Georgia Criminal Defense Blog

Rundown of Superior Court Jurisdiction over Juveniles After Georgia Teen Accused of Causing Fatal Car Crash

Posted by Richard Lawson | Apr 24, 2018 | 0 Comments

A 16-year-old driver in Forsyth County has been accused of crossing over the centerline, hitting a westbound traveling vehicle, and causing the death of a passenger. 

According to reports, the passenger of the other vehicle, Manuel Oblea-Suarez was transported to Northeast Medical Center after the crash where he died. 

The name of the teenage driver is not being released because he is a minor and the cause of the crash remains under investigation.

In the state of Georgia, a person who is seventeen years of age or above is legally considered an adult. If a sixteen year old commits a crime on the last day before his or her seventeenth birthday, he or she may still be treated as an adult - no matter what the crime is. 

However, if the child is over the age of thirteen and commits a certain violent crime, he or she will be charged as an adult.

This is known as Superior Court Jurisdiction over Juveniles in Georgia. These offenses are also known as SB440 because Senate Bill 440 contained this jurisdiction statute (O.C.G.A. §15-11-560). These crimes include:

There are three ways that an SB440 case can be transferred into a Georgia Juvenile Court.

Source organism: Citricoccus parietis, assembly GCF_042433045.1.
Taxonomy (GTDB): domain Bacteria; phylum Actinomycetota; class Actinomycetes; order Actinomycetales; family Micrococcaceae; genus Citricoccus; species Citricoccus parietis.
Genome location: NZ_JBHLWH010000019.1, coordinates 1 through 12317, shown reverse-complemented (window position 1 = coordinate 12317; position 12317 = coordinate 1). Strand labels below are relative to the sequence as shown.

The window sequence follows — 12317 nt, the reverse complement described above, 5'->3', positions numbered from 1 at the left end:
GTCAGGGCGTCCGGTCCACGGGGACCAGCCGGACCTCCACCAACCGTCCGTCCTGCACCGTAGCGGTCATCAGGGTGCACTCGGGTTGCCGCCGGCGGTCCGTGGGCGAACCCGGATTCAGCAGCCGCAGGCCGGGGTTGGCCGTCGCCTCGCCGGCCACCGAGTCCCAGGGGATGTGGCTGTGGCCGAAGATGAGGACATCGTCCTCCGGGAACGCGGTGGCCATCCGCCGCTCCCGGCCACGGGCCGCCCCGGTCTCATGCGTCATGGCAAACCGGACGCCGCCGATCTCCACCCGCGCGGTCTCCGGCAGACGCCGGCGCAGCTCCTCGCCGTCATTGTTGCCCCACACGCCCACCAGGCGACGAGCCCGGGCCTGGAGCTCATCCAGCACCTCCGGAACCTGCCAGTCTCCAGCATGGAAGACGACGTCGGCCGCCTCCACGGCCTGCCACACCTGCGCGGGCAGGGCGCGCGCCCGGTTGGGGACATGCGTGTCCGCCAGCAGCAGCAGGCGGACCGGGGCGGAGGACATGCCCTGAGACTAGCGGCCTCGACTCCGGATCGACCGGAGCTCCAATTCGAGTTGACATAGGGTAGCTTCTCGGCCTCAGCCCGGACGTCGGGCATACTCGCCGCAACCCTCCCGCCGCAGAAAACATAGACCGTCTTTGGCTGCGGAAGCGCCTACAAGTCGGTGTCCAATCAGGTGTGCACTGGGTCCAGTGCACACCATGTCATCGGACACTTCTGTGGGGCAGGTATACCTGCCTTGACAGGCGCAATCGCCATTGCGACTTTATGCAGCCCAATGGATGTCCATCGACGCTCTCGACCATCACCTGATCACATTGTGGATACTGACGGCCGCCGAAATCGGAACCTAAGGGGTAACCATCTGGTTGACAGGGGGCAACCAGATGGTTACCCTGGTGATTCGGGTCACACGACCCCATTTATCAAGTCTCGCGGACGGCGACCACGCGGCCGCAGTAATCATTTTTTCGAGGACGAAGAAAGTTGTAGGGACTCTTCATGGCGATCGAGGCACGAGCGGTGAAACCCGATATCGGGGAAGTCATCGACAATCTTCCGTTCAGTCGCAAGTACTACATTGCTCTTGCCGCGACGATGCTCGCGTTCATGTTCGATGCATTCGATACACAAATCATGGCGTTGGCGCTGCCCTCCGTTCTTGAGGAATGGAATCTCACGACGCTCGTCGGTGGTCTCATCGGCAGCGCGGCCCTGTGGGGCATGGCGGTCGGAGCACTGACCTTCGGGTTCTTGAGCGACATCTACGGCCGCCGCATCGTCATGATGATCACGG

1. If the District Attorney in the Superior Court declines to prosecute the case, then the SB440 case is transferred to the Georgia Juvenile Court in the same county.
  2. If the District Attorney's Office fails to obtain an indictment within 180 days, then the SB440 case is transferred to the Georgia Juvenile Court in the same county.
  3. If the child is charged with voluntary manslaughter, aggravated sodomy, aggravated child molestation, aggravated sexual battery, or aggravated battery upon a public safety officer, and after indictment, the Superior Court has heard the evidence and decides to transfer the SB440 case back to the Georgia Juvenile Court in the same county.

Despite the fact that the above-mentioned charges against the Forsyth teenager are serious, this case will be handled in Georgia Juvenile Court since the charges do not include any of SB440 offenses.

This is just a brief rundown on Superior Court Jurisdiction over Juveniles in Georgia. If your child is facing the possibility of being tried as an adult in a Georgia Superior Court, you need to contact a Georgia Criminal Defense Lawyer as soon as possible. The difference between keeping a case in Juvenile Court is treatment and rehabilitation versus the potential years of prison time. 

About the Author

Richard Lawson

Managing Partner at Lawson & Berry:


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